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Nutrition 101

Osteoarthritis and Your Diet: Solutions and Recipes to Slow Progression and Ease Pain

Osteoarthritis and Your Diet: Solutions and Recipes to Slow Progression and Ease Pain

Natalia Hancock, R.D., discusses how certain foods and recipes can help alleviate the symptoms of osteoarthritis.

Osteoarthritis (OA) is a disease related to the breakdown of cartilage at the joints, affecting over 27 million Americans. Causes include:

  • Being overweight or obese, as excess weight applies extra stress to joints. Excess body fat can also increase inflammation
  • Family history of the disease
  • Repetitive or overuse of joint(s)
  • Previously injured joints, which increase risk of osteoarthritis
  • Age and gender: your risk for osteoarthritis increases with age, and women are more likely to suffer than men


While there is no way to reverse the breakdown or loss of cartilage, there are certain treatments and lifestyle adjustments -- namely diet and exercise -- that can slow progression, improve joint function and reduce pain and inflammation. 

Weight loss

One of the best ways to slow progression of OA and reduce pain is weight loss through a healthy eating plan that includes foods known to protect and strengthen joints while decreasing inflammation. Overweight people can develop accelerated osteoarthritis, especially in the weight-bearing joint regions like hips and knees. Additionally, excess body fat can contribute toward the production of hormones and bodily chemicals that increase inflammation.

The best way for an OA sufferer to lose weight through diet would be to cut back on calories by removing highly-processed, calorie-dense junk foods and swapping them for lower-calorie, more nutritionally-dense foods. Be sure to choose meals that are full of fresh fruits and vegetables, lean and varied proteins, fatty fish, nuts and seeds, whole intact grains and legumes.

Cooking with olive oil (which contains oleocanthal) can help prevent inflammation (the swelling that pushes against sensitive nerve endings). Use it in place of butter and other fats, rather than just adding it to your diet, to avoid the extra calories.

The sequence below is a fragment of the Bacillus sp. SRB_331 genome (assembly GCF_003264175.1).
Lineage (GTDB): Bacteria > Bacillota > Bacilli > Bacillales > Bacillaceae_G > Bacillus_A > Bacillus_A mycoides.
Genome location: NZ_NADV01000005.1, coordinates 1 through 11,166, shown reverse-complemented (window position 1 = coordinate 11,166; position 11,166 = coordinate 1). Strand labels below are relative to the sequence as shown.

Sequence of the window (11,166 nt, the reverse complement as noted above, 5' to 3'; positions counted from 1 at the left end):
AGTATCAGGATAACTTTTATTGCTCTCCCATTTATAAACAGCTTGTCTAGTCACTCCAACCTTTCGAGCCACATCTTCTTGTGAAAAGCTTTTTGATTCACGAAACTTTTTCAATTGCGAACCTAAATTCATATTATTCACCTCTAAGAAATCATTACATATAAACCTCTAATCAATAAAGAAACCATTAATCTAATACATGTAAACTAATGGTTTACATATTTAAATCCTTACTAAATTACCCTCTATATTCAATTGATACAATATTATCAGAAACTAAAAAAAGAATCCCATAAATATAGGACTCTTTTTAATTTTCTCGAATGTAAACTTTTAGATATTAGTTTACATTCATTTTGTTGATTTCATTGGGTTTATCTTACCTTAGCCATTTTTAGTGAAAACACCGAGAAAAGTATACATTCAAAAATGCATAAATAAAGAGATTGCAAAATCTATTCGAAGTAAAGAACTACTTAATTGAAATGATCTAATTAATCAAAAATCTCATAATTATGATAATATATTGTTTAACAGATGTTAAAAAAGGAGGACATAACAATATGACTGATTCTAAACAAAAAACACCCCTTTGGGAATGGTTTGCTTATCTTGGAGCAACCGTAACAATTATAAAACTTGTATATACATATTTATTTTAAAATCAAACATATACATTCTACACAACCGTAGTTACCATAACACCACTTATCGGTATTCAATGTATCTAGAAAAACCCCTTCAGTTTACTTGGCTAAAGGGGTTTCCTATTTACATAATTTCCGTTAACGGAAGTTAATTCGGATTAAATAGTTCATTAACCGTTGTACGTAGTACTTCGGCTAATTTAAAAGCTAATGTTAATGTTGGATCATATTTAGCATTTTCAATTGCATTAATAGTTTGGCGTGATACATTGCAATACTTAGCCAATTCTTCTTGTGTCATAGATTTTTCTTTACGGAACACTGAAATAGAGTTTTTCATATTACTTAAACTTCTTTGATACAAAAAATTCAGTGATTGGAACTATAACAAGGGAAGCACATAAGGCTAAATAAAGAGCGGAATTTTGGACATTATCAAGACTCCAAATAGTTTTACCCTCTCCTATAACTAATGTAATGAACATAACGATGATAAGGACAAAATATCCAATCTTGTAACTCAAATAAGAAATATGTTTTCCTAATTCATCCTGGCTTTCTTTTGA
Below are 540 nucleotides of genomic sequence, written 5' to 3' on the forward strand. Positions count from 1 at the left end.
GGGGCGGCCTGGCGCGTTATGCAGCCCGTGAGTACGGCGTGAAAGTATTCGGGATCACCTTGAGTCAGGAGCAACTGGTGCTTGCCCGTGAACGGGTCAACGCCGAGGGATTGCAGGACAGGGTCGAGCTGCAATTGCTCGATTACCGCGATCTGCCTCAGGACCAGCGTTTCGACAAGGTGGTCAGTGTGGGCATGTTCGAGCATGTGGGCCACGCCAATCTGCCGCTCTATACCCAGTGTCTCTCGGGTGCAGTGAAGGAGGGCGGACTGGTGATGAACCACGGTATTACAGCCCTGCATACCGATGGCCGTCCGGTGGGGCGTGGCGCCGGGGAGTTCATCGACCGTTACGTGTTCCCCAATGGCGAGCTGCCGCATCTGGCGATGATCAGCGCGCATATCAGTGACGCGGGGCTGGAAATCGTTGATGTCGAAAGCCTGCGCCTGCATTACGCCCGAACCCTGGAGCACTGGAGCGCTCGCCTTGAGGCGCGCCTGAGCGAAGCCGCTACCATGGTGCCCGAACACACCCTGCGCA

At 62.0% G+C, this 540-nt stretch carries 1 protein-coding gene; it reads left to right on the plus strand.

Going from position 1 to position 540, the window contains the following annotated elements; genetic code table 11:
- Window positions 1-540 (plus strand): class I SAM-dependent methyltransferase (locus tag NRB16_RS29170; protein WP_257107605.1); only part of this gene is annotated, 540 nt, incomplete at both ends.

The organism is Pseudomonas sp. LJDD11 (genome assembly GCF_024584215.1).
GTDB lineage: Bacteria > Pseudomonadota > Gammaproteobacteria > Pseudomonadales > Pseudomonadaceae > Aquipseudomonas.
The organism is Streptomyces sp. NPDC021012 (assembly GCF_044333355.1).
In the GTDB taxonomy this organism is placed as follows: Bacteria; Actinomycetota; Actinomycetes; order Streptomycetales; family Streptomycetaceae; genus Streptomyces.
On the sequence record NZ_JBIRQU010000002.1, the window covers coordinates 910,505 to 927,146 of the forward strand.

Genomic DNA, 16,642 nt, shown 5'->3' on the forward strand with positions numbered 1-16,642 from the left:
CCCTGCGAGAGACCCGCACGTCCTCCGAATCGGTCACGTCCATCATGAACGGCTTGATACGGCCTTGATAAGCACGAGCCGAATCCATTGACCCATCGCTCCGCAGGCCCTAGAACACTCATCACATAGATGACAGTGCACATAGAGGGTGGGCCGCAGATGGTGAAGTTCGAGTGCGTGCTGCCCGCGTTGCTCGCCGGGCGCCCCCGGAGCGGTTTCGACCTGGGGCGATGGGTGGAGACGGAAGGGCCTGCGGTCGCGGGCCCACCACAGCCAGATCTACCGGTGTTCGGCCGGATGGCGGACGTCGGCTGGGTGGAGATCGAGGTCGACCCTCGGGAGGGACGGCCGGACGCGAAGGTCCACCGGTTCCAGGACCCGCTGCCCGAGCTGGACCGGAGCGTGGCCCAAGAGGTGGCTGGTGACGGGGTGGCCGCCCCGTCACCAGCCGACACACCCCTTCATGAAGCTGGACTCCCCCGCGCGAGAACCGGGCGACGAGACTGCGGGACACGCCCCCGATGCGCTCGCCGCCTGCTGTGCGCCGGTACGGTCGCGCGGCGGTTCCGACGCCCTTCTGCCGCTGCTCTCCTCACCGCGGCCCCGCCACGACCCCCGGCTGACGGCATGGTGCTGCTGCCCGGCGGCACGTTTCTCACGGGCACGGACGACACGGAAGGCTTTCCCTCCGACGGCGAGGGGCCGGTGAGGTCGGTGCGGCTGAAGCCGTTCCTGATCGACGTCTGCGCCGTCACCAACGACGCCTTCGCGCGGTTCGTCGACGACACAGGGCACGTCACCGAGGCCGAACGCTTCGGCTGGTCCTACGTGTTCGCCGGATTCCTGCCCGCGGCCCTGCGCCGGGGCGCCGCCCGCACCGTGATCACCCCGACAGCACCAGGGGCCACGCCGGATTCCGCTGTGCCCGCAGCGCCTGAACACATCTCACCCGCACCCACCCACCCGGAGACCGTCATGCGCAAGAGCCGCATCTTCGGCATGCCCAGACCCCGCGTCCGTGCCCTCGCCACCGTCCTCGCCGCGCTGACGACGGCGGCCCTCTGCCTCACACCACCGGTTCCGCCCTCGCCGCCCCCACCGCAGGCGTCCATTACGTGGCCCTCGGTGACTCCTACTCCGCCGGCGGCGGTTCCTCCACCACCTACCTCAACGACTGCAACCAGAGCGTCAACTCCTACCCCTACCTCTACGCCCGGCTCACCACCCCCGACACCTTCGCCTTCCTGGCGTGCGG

If you eat an appropriate portion (check here for calorie needs) of these foods to lose weight, the weight loss experienced coupled with the benefits you may reap from the nutrient-dense foods could greatly decrease pain and slow progression of OA.


Antioxidants are found mainly in fruits and vegetables and help protect and strengthen our cells. They also reduce inflammation that can cause pain. Research published in the Proceedings of the National Academy of Sciences and Clinical Rheumatology has shown that certain antioxidants can help prevent arthritis, slow progression and ease or relieve pain. Besides antioxidants, fruits and vegetables are teeming with vitamins, minerals and fiber and are lower in calories. They are crucial for healthy eating or a calorie reduction plan.


Omega-3 fatty acids -- found naturally in fatty fish, walnuts, chia and flax seeds and some plant oils -- can relieve joint pain and morning stiffness because they suppress the production of cytokines and the enzymes that break down cartilage. Several studies have shown that people with an intake high in omega-3s were able to reduce the dose of anti-inflammatory drugs.

  • Boost your omega-3 intake with this nutritious Berry Smoothie recipe.

Vitamin C

Vitamin C is required for the synthesis of collagen and the building of connective tissue, which is important for joint health. Those who have diets lacking in vitamin C are at an increased risk for OA. Women should aim to have more than 75mg and men more than 90mg of vitamin C per day. Any diet that includes several servings of varied fruits and vegetables per day likely overdelivers this amount.

  • To increase the amount of vitamin C in your diet, try this healthy and delicious recipe for Citrus Salad.

Turmeric and ginger

The spices ginger and turmeric can naturally suppress inflammatory chemicals in the body. Turmeric has a subtle floral flavor and therefore can easily be added to soups, stews, rice dishes and even smoothies. It is best when purchased fresh or dried and ground or grated at home. It is a spice often used in curry blends.

Ginger can be used abundantly as it works in both sweet and savory dishes. Use fresh ginger in stir-fry dishes, soups, curry dishes, marinades, fruit salads, vinaigrettes and smoothies. Ground ginger can also be used in seasoning fruit for pies and tarts and also in muffins, quick breads and spice cakes.

  • To incorporate more ginger and turmeric into your diet, try this low-calorie Punjabi Cabbage recipe.

Cooking methods

Try to avoid high cooking temperatures and cooking methods. Foods (especially meats) that have been grilled, broiled, deep-fried or have a lot of charring should be limited or avoided. The high temperatures can produce unhealthy compounds that can cause inflammation. Many processed foods also undergo high cooking temperatures and should be avoided.


Are you one of the 27 million Americans who suffer from osteoarthritis? Let us know your tips for alleviating symptoms in the comments section below.

nutrition advice, nutrition facts, osteoarthritis

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